Lack of killer tornadoes sets new U.S. record - Chicago News and Weather | FOX 32 News

Lack of killer tornadoes sets new U.S. record

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CHICAGO (FOX 32 News) -

The weather of 2012 will forever be known for severe drought, record-breaking heat and Super Storm "Sandy." It will also be known for the lack of tornadoes and tornado deaths.

According to the Storm Prediction Center in Norman, Oklahoma there were 936 tornadoes in the United States in 2012 which is the fewest twisters in a single year since 1954 and well below the yearly average of 1300.

In 2012, there were also 68 tornado deaths which is below the average of 91 deaths. Just one year earlier in 2011, we had one of the most active and deadly tornado years on record with 1692 tornadoes and 533 deaths. We have also set a new record for the number of consecutive days without a tornado related death. We are at 201 days and counting. The old record was 197 days from August 1986-February 1997.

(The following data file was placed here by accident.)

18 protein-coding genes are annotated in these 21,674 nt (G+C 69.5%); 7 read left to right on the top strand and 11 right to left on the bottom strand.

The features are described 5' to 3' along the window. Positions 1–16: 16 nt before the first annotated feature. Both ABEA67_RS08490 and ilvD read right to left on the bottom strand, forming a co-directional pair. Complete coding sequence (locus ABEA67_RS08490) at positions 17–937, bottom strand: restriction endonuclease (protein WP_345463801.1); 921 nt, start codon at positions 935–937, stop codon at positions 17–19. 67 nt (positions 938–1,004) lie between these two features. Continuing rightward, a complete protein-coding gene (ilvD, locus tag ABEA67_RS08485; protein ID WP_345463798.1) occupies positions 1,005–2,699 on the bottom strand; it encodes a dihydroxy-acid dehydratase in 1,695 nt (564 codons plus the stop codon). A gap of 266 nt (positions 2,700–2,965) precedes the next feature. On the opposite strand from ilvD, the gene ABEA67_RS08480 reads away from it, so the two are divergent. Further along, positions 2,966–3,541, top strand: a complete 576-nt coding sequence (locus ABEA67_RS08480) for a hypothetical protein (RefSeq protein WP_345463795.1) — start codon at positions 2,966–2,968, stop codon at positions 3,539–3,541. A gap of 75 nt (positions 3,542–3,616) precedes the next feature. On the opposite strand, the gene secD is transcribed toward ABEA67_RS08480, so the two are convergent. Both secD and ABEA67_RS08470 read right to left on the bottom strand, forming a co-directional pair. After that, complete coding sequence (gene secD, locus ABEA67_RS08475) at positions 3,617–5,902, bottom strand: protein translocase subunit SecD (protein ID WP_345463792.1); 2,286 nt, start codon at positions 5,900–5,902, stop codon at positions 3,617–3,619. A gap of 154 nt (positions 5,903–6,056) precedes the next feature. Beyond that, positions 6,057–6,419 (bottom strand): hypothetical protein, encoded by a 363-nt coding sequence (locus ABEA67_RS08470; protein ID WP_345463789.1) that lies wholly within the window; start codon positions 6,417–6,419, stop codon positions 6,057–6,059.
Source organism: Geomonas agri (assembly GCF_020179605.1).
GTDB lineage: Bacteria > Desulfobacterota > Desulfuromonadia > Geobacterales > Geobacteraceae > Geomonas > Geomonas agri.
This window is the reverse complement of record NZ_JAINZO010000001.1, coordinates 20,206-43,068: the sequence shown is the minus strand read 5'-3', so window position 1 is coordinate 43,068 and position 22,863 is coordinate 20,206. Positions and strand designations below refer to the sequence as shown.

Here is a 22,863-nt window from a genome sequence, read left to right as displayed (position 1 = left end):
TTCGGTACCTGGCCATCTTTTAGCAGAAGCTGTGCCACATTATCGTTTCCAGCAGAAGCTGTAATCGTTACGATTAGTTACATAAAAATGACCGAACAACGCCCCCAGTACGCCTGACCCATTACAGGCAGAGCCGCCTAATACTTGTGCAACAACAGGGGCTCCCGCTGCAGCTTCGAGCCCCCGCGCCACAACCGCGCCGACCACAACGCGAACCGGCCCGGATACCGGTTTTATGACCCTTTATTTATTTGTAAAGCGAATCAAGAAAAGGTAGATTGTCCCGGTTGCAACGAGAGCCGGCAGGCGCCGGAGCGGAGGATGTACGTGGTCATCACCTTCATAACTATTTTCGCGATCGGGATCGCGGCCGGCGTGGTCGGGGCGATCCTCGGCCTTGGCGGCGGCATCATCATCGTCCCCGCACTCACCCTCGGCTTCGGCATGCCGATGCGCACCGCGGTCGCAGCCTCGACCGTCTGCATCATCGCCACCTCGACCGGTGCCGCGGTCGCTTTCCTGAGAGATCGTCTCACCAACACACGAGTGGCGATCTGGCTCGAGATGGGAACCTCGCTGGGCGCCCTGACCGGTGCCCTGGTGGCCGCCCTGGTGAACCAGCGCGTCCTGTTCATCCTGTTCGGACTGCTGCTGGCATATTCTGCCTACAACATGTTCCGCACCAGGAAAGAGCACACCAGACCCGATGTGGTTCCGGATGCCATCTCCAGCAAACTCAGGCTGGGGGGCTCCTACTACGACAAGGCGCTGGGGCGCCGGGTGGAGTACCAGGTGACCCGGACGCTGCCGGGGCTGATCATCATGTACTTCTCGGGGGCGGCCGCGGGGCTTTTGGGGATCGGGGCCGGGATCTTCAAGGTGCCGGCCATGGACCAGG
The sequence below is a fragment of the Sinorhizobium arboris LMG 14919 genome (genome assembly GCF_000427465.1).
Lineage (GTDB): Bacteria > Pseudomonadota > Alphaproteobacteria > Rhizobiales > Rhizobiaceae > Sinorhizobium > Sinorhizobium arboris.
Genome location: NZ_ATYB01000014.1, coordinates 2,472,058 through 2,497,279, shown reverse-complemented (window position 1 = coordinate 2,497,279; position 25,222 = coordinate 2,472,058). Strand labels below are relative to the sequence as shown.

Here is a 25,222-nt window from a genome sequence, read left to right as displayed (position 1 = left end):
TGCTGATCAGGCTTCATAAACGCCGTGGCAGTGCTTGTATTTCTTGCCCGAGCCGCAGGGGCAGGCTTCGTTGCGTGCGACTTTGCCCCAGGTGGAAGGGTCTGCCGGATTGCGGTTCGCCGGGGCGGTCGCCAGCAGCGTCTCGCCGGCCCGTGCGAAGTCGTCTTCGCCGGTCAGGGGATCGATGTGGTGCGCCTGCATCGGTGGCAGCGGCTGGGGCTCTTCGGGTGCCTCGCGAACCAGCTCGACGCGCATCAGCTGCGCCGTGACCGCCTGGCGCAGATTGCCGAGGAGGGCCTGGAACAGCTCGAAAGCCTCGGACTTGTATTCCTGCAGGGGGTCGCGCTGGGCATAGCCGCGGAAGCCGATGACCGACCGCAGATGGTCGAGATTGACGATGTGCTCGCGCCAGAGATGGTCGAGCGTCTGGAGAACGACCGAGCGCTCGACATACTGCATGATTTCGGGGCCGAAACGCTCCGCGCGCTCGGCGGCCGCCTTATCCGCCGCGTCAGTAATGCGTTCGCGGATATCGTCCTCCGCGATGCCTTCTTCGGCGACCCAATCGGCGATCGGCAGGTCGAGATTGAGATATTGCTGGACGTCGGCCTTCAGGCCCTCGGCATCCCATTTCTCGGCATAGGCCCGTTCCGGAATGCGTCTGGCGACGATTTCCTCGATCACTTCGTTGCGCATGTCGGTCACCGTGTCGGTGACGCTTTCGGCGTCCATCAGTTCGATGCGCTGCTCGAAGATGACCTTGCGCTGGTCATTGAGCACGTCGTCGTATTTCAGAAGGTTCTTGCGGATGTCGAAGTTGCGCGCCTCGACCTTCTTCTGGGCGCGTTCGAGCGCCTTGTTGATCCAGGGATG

Experts believe the extreme heat and drought that encompassed much of the nation's heartland last year was the main factor. Lacking were the necessary ingredients of moisture and strong winds aloft. Instead, we had a dome of high pressure across much of the nation with little moisture and sluggish winds aloft.

2012 did start out with a busy February and early March including the Harrisburg, Illinois EF-4 rated tornado which killed six people. That was the deadliest tornado in Illinois since Utica outside of Chicago in 2004. The United States ranks #1 in the world for the number of tornadoes each year. Ironically, Canada had more tornadoes than us in 2012.

Statistics courtesy of NOAA and ClimateCentral.org

 

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